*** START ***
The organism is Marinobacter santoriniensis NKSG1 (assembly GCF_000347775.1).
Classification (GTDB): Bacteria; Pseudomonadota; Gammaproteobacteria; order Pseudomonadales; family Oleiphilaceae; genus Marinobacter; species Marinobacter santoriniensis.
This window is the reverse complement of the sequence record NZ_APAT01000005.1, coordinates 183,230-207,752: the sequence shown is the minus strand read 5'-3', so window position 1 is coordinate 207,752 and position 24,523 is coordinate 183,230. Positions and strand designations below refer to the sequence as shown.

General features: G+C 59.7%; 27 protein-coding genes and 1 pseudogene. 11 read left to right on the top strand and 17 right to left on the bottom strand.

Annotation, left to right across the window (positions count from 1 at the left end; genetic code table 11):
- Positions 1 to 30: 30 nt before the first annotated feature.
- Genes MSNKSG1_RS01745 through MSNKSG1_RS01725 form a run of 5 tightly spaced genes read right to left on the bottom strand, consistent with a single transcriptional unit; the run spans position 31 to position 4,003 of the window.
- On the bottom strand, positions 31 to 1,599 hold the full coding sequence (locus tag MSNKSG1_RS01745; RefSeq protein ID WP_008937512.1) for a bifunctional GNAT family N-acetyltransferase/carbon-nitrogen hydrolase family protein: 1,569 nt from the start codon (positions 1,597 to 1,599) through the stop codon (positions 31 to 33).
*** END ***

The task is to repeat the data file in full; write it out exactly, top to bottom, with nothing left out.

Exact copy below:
The organism is Marinobacter santoriniensis NKSG1 (assembly GCF_000347775.1).
Classification (GTDB): Bacteria; Pseudomonadota; Gammaproteobacteria; order Pseudomonadales; family Oleiphilaceae; genus Marinobacter; species Marinobacter santoriniensis.
This window is the reverse complement of the sequence record NZ_APAT01000005.1, coordinates 183,230-207,752: the sequence shown is the minus strand read 5'-3', so window position 1 is coordinate 207,752 and position 24,523 is coordinate 183,230. Positions and strand designations below refer to the sequence as shown.

General features: G+C 59.7%; 27 protein-coding genes and 1 pseudogene. 11 read left to right on the top strand and 17 right to left on the bottom strand.

Annotation, left to right across the window (positions count from 1 at the left end; genetic code table 11):
- Positions 1 to 30: 30 nt before the first annotated feature.
- Genes MSNKSG1_RS01745 through MSNKSG1_RS01725 form a run of 5 tightly spaced genes read right to left on the bottom strand, consistent with a single transcriptional unit; the run spans position 31 to position 4,003 of the window.
- On the bottom strand, positions 31 to 1,599 hold the full coding sequence (locus tag MSNKSG1_RS01745; RefSeq protein ID WP_008937512.1) for a bifunctional GNAT family N-acetyltransferase/carbon-nitrogen hydrolase family protein: 1,569 nt from the start codon (positions 1,597 to 1,599) through the stop codon (positions 31 to 33).